(as it does for stock index futures and stocks themselves), but could delegate this authority to an
intermarket board including the CFTC and the SEC.
S. 2697 as introduced contained similar provisions regarding the regulation of single-stock
futures, but would have permitted the trading of single-stock futures on stock exchanges, as well
as on futures markets. S. 2697 also specified that any market where single-stock futures were
traded would have to maintain a real-time audit trail of all transactions in those contracts.
Trading of single-stock futures raised questions of regulatory jurisdiction. Would they be traded
on stock exchanges, futures exchanges, or both? Would traders be subject to securities regulation,
futures regulation, or both? H.R. 4541 as reported by the Agriculture Committee viewed single-
stock futures as futures contracts to be traded on futures exchanges under CFTC oversight. The
House Commerce version of H.R. 4541, on the other hand, treated single-stock futures as
securities, and gave the SEC the primary regulatory role. In September 2000, the SEC and CFTC
reached an agreement on how these instruments should be traded and regulated. The two agencies
coined the term “security futures” for single-stock or narrow-index futures contracts. The
agreement called for them to be traded on both stock and futures exchanges, with all traders
subject to the core principles of both futures and stock regulation. Clearing houses that cleared
security futures would have to be linked, and margin requirements for security futures would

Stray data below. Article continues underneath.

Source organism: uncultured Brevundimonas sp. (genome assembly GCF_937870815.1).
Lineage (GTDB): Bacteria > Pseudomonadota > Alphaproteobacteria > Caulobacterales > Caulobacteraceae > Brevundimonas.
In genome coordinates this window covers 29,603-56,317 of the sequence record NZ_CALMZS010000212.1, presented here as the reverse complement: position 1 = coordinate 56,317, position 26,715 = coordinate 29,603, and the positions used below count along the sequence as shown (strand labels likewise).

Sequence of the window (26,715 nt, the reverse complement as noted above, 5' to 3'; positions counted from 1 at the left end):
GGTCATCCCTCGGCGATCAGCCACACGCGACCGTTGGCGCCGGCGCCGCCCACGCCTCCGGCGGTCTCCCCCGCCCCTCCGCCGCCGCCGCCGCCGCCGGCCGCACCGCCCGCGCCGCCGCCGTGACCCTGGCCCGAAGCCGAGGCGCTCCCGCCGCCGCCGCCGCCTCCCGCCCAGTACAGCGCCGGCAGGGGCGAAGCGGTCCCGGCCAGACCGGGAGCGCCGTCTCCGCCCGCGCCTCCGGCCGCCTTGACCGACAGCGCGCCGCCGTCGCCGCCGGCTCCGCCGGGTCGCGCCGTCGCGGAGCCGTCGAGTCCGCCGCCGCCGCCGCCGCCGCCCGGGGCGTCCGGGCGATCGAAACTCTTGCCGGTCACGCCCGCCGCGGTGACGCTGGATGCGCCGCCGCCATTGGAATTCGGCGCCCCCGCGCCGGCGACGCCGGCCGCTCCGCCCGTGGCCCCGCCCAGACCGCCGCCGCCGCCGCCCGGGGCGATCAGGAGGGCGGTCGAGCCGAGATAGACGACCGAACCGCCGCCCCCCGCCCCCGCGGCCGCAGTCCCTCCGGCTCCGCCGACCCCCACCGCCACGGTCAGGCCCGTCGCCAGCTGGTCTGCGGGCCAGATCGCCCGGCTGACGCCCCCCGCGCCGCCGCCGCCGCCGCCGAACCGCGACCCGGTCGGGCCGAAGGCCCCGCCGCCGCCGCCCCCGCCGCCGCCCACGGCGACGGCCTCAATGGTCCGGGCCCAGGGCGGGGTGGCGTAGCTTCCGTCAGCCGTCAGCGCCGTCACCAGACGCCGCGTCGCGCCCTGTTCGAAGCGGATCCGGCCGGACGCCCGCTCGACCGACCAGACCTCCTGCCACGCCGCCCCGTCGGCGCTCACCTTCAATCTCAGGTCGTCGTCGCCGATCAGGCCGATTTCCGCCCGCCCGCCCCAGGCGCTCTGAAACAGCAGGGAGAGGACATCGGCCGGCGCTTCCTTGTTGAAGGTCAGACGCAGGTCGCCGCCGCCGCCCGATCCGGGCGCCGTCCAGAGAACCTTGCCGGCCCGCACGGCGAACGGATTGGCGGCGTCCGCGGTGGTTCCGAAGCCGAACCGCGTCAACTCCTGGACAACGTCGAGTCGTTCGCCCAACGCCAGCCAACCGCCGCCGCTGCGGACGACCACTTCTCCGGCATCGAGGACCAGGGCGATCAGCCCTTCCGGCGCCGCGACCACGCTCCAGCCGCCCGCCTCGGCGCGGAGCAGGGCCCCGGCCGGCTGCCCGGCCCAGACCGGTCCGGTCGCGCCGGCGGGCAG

have to be at least as high as margins for comparable stock options. Transaction fees that apply to
sales of stock and stock options would not apply to security futures.
The final CFMA incorporated the CFTC/SEC agreement, except that securities transaction fees
will apply. The tax treatment of single-stock futures resembles the treatment of stock options
(which are taxed under normal capital gains rules) rather than that of standard futures contracts,
which receive special treatment. The law permitted trading of security futures to begin one year
following enactment, but the process of writing regulations was time-consuming, and trading had
not begun by year-end 2002.
H.R. 4541 was marked up by three House committees in the 106th Congress. H.Rept. 106-711
contains the three versions: Part 1 is the Agriculture Committee mark-up, Part 2 is Banking, and
Part 3 is Commerce.
On June 27, 2000, the House Agriculture Committee reported H.R. 4541. The principal
amendments were: (1) to permit U.S. futures brokers to sell certain foreign stock index futures
contracts traded on foreign exchanges to U.S. citizens; and (2) to require OTC derivatives